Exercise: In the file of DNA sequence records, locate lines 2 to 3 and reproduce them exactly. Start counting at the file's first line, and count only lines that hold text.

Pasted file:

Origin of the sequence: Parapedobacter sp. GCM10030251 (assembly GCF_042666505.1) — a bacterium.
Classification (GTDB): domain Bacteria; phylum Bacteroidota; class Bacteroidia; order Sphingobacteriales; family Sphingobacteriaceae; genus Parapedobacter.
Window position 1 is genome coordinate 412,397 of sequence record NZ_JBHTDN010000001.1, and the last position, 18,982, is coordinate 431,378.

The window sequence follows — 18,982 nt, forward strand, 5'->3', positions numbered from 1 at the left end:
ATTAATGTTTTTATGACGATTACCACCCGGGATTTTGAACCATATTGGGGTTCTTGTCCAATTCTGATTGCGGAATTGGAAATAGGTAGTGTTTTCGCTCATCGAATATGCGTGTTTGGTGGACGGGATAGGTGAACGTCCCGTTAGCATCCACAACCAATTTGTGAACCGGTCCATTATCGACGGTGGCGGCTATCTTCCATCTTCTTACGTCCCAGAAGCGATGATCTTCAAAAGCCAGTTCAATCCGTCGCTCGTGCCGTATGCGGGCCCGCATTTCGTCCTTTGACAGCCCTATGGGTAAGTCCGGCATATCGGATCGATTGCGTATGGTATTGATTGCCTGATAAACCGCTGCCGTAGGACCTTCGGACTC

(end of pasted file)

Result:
Classification (GTDB): domain Bacteria; phylum Bacteroidota; class Bacteroidia; order Sphingobacteriales; family Sphingobacteriaceae; genus Parapedobacter.
Window position 1 is genome coordinate 412,397 of sequence record NZ_JBHTDN010000001.1, and the last position, 18,982, is coordinate 431,378.